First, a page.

ILO Centenary

International Labour Conference 2019: Closing Speech of Plamen Dimitrov

Closing speech of Plamen Dimitrov, Worker Vice-President of the 108th session of the International Labour Conference, 21 June 2019.

Statement | 21 June 2019
Distinguished President, distinguished government representatives, distinguished delegates. It has been an honour to be the worker vice president on the occasion of this Centenary Conference.

On behalf of the Workers’ Group, we celebrate the adoption of the Convention and Recommendation on eliminating violence and harassment in the world of work and the ILO Centenary Declaration which mark the tripartite commitment to social justice.

The negotiated instruments recognize the right of everyone to a world of work free from violence and harassment, including gender-based violence and harassment, and commit governments, in consultation with workers and employers, to develop and implement an inclusive, integrated and gender-responsive approach for the prevention and elimination of violence and harassment in the world of work. In a forward looking approach, the instruments recognize the impacts of domestic violence in the world of work and suggest action to be taken to mitigate these impacts. We now invite all governments to ratify this landmark instrument.

The negotiations of the Centenary Declaration were long and difficult but in the end the three groups were able to come together. The Workers’ Group would have welcomed a more visionary and ambitious Declaration, yet we are committed to work with Governments and Employers to shape a future of work that realizes the ILO founding vision of social justice into the 21st century. We welcome the clear statement that all workers should enjoy a floor of labour protection that includes: respect for fundamental rights, an adequate minimum wage, maximum limits on working time, and safety and health at work. We also strongly support and welcome the commitment to include safety and healthy working conditions as an additional fundamental right.

What makes the ILO unique, is its tripartite nature, its normative system, and its core goal of social justice which is the cornerstone for lasting peace. The promotion, defence and implementation in law and practice of freedom of association and collective bargaining, have been and should be the pillars of the ILO work for the next century.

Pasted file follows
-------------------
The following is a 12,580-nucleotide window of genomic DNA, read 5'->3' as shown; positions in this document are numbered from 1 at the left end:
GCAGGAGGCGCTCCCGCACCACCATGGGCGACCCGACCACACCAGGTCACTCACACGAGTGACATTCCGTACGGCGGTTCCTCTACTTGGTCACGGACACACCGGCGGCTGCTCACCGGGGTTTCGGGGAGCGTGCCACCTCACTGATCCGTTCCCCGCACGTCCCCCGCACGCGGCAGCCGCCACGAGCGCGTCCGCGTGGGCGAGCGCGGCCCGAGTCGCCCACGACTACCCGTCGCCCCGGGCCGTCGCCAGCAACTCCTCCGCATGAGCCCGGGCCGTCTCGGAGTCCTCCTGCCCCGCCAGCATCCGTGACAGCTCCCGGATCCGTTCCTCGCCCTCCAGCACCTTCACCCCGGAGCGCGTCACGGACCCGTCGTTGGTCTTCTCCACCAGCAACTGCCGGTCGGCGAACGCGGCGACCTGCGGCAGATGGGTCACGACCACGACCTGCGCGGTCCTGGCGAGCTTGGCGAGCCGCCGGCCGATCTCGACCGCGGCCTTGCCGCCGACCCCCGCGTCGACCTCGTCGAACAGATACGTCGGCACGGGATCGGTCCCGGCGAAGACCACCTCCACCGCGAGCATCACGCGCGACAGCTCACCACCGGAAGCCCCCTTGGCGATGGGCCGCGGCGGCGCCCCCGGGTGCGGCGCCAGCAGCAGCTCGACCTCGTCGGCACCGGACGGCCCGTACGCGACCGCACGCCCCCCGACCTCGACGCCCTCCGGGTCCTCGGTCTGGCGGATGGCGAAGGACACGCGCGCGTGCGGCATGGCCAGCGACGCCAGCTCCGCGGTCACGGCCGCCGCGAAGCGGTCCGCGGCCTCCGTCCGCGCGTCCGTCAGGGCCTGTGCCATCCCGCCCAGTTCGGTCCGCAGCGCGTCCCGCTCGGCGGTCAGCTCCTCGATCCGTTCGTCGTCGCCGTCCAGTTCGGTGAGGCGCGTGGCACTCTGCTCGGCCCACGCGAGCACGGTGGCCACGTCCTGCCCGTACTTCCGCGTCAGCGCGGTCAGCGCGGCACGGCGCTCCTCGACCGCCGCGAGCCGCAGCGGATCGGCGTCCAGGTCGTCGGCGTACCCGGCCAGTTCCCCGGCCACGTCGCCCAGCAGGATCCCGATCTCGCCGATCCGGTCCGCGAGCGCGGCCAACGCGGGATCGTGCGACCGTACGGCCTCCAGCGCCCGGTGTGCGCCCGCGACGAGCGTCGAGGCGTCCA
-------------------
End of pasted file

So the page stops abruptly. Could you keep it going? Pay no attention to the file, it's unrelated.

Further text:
The Workers’ Group came to this Conference guided by the Philadelphia Declaration and to deal with “the unfinished business” in the context of a changing world of work. Our commitment was translated in our active engagement in the committees, in the thematic discussions, and in the rich conversations that took place during the Conference. For each and everyone of our delegates, being here is an honour, as they come representing their constituents who gave them the mandate to defend the interests of working people. We are celebrating the Centenary here in Geneva, but all of us are going back home, to face our realities and to respond to our members, working people, that are in many cases dealing with the same problems of indecent working conditions and salaries, indecent working hours, workers whose rights to organize and bargain are being denied or undermined.

We are here to keep working together for all workers, to make sure that they can enjoy their rights to the full. A lot has been done in this century, but a lot remains to be done.

Unfortunately, one of the signs of these times are inequalities, particularly income inequalities among people and nations. The Global Commission on the Future of Work has highlighted many other challenges that the ILO is called to address. Distinguished delegates, the ILO is the house of social justice and to keep up with the excellent work that has been done for a century, it should take seriously the fight against inequalities, as the backdrop on which the future of work challenges are developing.

We do need to tackle income inequalities together if we want lasting peace. We need to support the ILO to take the lead in promoting policy coherence in the multilateral system to put decent work at the centre of the global agenda.

We need to make freedom of association and collective bargaining a reality, as the major tools to tackle inequalities. We will not solve inequalities with charity, but with real wealth redistribution. We will not solve inequalities with collective begging, but with collective bargaining. We will not solve inequalities if we do not have universal labour guarantees, with adequate living wages, equal pay for equal work and universal social protection. We will only be able to share the fruits of prosperity, and build a path for sustainable development, if we realize decent work in global supply chains.

We are not afraid of the drivers of change in the world of work, we are optimistic by nature, otherwise we wouldn’t be here fighting for a better future. We have brought to the table the concept of Just Transition. Now we want to turn it into a reality and a practice, to face these major transformations that we need to go through in order to deal with climate change and digital transformations. We insist that all workers have the same rights, as the basis to any conversation to deal with demographic changes.

Our commitment is clear and we want a stronger ILO for the next century.

Distinguished delegates, we said it many times during the Conference, and we said it in the streets on Monday: it is time for a new social contract.